2017 Kia Optima Hybrid Review

Optima Hybrid

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2017 Kia Optima Hybrid Overview

Although the price of gasoline has dropped, and sales of hybrid vehicles along with it, Kia remains committed to providing its customers with green options. In that regard, the 2017 Kia Optima arrives with an all-new drivetrain. Kia improves upon an already very impressive Optima Hybrid, with a new design that also allows for a plug-in hybrid version of the vehicle.

Jumping right to the good stuff, Kia expects the new 2017 Optima Hybrid to improve its fuel efficiency by about 10% over the outgoing 2016 model. That could EPA-estimated fuel efficiency of over 40 mpg across the board (city, highway, combined), impressive for a spacious 5-passenger vehicle with this much style and flair. The Optima’s CO2 emissions may also dip down to around 220 grams per mile. It is even possible that the EPA smog rating for the Optima will move from a 9 to a 10. With gasoline near $2.00 across most of the U.S. at the time of this writing, the more impressive number for the Optima Hybrid may be its cost for fuel per mile, which stands at 5 cents, meaning it's as inexpensive to drive as many battery-electric vehicles in some key markets.

To make the jump to 40 mpg on the Optima Hybrid, Kia has had to make significant changes to the vehicle. The Hybrid will adopt the fourth-generation Optima design from the 2016 non-hybrid models, with the attractive styling and interior upgrades reviewers loved. The body also has some very subtle but important enhancements. Up front, active grill shutters improve highway fuel efficiency while still allowing for proper engine cooling. Out back, the tailpipe is shrouded for better air flow. The wheels are more aerodynamic, as are the corners of the rear bumper and rear air diffuser. The upshot of all these small tweaks is a 0.24 drag coefficient that Kia claims is the lowest in the segment.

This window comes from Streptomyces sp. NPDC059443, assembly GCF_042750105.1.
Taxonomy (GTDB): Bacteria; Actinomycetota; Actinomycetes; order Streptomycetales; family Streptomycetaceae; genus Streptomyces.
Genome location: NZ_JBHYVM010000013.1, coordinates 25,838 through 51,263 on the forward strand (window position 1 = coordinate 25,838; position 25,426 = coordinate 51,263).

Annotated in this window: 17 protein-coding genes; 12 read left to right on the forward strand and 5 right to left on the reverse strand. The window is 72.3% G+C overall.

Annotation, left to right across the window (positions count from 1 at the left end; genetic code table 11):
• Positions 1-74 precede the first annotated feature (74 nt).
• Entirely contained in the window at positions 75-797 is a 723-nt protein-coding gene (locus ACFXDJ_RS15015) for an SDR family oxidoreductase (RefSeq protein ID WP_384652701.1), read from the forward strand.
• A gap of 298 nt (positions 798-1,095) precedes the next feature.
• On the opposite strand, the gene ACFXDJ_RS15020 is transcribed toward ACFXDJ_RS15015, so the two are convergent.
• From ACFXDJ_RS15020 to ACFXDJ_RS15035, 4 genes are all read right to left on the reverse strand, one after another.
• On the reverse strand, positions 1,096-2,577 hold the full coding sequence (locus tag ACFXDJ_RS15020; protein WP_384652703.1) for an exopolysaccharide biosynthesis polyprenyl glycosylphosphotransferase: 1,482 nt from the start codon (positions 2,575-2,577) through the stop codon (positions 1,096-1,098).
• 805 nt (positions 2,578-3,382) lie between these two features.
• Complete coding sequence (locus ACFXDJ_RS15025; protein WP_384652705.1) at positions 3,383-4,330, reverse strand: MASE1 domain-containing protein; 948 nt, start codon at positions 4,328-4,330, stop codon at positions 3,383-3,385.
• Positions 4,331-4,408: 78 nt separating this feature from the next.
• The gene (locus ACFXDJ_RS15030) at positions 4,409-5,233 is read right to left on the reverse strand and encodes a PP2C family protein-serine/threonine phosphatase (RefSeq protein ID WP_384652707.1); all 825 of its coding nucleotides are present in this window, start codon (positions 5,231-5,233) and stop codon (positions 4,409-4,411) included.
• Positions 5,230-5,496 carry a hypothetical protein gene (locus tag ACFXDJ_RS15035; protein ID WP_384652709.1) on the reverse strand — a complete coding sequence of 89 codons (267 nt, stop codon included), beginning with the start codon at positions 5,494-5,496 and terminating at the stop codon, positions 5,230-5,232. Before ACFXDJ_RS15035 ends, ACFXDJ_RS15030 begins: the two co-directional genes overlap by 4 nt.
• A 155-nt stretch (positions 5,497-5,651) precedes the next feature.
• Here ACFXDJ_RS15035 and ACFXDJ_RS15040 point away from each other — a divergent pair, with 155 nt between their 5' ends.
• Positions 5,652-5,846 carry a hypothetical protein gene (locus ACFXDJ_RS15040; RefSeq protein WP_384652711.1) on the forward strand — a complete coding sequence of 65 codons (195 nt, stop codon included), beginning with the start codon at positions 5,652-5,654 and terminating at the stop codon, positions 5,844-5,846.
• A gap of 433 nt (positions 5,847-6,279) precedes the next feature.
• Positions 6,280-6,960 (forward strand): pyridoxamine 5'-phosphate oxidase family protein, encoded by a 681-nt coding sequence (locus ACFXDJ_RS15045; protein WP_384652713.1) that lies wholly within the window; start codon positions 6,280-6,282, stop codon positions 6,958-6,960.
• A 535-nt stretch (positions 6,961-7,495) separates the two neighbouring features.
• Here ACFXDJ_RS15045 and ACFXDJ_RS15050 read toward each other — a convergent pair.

Of course, the 2017 Kia Optima Hybrid’s drivetrain has also been improved. A 2.0-liter 4-cylinder replaces the outgoing 2.4-liter engine, but power remains about the same, at an estimated 155 hp. The electric motor, however, is now rated at 38 kW instead of 35kW. As with all hybrid electric vehicles, the electric motor’s torque at low RPMs helps make the Optima Hybrid more responsive in around-town driving. The engine is coupled to a 6-speed automatic transmission, which is a little unusual, given that hybrids normally adopt continuously variable transmissions (CVTs) to squeeze out extra fuel efficiency. Those who want a hybrid but not a CVT may find the Optima Hybrid to be the best of both worlds. Rather than a torque converter and engine starter motor, the electric motor is coupled directly to the gas engine with a clutch. Kia promises that the transitions from electric drive to supplemental electric support or gasoline-only power will be smooth and seamless.

Kia has also made significant changes to the Optima Hybrid's battery pack. The new battery has a 13% larger capacity, at 1.62 kWh, enabling the vehicle to recapture more energy through regenerative braking. And unlike in most hybrid sedans, the 2017 Optima Hybrid’s battery is now seamlessly packaged below the trunk cargo floor, meaning it does not intrude upon trunk space. The new battery placement also allows the rear seats to split and fold 60/40-style.

Midsize sedans tend to be family cars, and the 2017 Kia Optima Hybrid will be among the safest vehicles on the road. The Insurance Institute for Highway Safety has given the Optima ratings of Good in all crash-test categories, and the Optima Hybrid's new Superior-rated forward collision-prevention system with emergency auto braking should earn it a Top Safety Pick+ designation. Blind-spot detection, advanced smart cruise control, and a lane-departure warning system round out the available active safety systems.

Not all technology updates on the 2017 Optima Hybrid are life-and-death related, however. The infotainment system now includes Apple CarPlay, and a premium 630-watt Harman Kardon sound system with ten speakers is optional.

Expect prices for the base Optima Hybrid to start at about $27K, with a fully loaded model running into the mid-$30K range. Kia says the new 2017 Optima Hybrid should arrive at dealerships this summer.


John Goreham is a life-long car nut and recovering engineer. In the early 1990s, he was part of a team that built a solar-electric race car from scratch. In addition to his work at CarGurus, John covers automotive news at Torque News and GM-trucks.com and is a contributor to CarTalk and BestRide. Aside from all things automotive, John loves fishing and hockey, preferably in the company of his two boys.

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